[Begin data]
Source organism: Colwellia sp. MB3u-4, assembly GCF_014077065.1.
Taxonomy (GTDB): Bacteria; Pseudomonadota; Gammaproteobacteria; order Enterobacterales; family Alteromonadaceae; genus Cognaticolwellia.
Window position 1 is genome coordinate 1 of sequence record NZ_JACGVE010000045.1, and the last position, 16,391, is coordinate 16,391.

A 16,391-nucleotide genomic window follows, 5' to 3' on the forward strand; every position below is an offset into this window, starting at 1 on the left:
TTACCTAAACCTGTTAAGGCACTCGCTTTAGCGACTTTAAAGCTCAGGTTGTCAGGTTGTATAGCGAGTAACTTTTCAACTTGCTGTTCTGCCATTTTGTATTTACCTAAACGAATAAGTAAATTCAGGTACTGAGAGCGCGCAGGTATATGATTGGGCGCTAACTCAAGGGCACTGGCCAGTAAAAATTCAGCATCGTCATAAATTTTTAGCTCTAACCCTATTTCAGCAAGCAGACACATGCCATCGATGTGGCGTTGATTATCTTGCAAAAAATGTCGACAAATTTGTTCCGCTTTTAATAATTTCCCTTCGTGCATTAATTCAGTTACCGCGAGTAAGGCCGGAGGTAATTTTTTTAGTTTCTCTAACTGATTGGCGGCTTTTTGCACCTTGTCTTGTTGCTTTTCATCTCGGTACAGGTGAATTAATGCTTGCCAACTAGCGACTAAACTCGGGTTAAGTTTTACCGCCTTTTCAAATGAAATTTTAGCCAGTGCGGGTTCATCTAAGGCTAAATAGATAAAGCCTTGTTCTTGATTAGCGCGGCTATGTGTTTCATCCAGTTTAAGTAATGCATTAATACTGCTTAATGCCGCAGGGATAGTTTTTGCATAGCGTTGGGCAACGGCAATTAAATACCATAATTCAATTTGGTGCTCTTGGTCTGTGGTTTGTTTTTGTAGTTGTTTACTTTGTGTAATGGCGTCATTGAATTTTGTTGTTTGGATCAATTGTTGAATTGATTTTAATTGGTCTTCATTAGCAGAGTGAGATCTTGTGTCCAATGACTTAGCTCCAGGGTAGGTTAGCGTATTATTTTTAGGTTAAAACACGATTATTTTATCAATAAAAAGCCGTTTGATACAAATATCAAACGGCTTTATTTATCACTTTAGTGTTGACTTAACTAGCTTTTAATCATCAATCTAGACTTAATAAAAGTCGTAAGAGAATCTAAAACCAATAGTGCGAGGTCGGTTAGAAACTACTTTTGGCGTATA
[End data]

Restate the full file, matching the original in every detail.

Source organism: Colwellia sp. MB3u-4, assembly GCF_014077065.1.
Taxonomy (GTDB): Bacteria; Pseudomonadota; Gammaproteobacteria; order Enterobacterales; family Alteromonadaceae; genus Cognaticolwellia.
Window position 1 is genome coordinate 1 of sequence record NZ_JACGVE010000045.1, and the last position, 16,391, is coordinate 16,391.

A 16,391-nucleotide genomic window follows, 5' to 3' on the forward strand; every position below is an offset into this window, starting at 1 on the left:
TTACCTAAACCTGTTAAGGCACTCGCTTTAGCGACTTTAAAGCTCAGGTTGTCAGGTTGTATAGCGAGTAACTTTTCAACTTGCTGTTCTGCCATTTTGTATTTACCTAAACGAATAAGTAAATTCAGGTACTGAGAGCGCGCAGGTATATGATTGGGCGCTAACTCAAGGGCACTGGCCAGTAAAAATTCAGCATCGTCATAAATTTTTAGCTCTAACCCTATTTCAGCAAGCAGACACATGCCATCGATGTGGCGTTGATTATCTTGCAAAAAATGTCGACAAATTTGTTCCGCTTTTAATAATTTCCCTTCGTGCATTAATTCAGTTACCGCGAGTAAGGCCGGAGGTAATTTTTTTAGTTTCTCTAACTGATTGGCGGCTTTTTGCACCTTGTCTTGTTGCTTTTCATCTCGGTACAGGTGAATTAATGCTTGCCAACTAGCGACTAAACTCGGGTTAAGTTTTACCGCCTTTTCAAATGAAATTTTAGCCAGTGCGGGTTCATCTAAGGCTAAATAGATAAAGCCTTGTTCTTGATTAGCGCGGCTATGTGTTTCATCCAGTTTAAGTAATGCATTAATACTGCTTAATGCCGCAGGGATAGTTTTTGCATAGCGTTGGGCAACGGCAATTAAATACCATAATTCAATTTGGTGCTCTTGGTCTGTGGTTTGTTTTTGTAGTTGTTTACTTTGTGTAATGGCGTCATTGAATTTTGTTGTTTGGATCAATTGTTGAATTGATTTTAATTGGTCTTCATTAGCAGAGTGAGATCTTGTGTCCAATGACTTAGCTCCAGGGTAGGTTAGCGTATTATTTTTAGGTTAAAACACGATTATTTTATCAATAAAAAGCCGTTTGATACAAATATCAAACGGCTTTATTTATCACTTTAGTGTTGACTTAACTAGCTTTTAATCATCAATCTAGACTTAATAAAAGTCGTAAGAGAATCTAAAACCAATAGTGCGAGGTCGGTTAGAAACTACTTTTGGCGTATA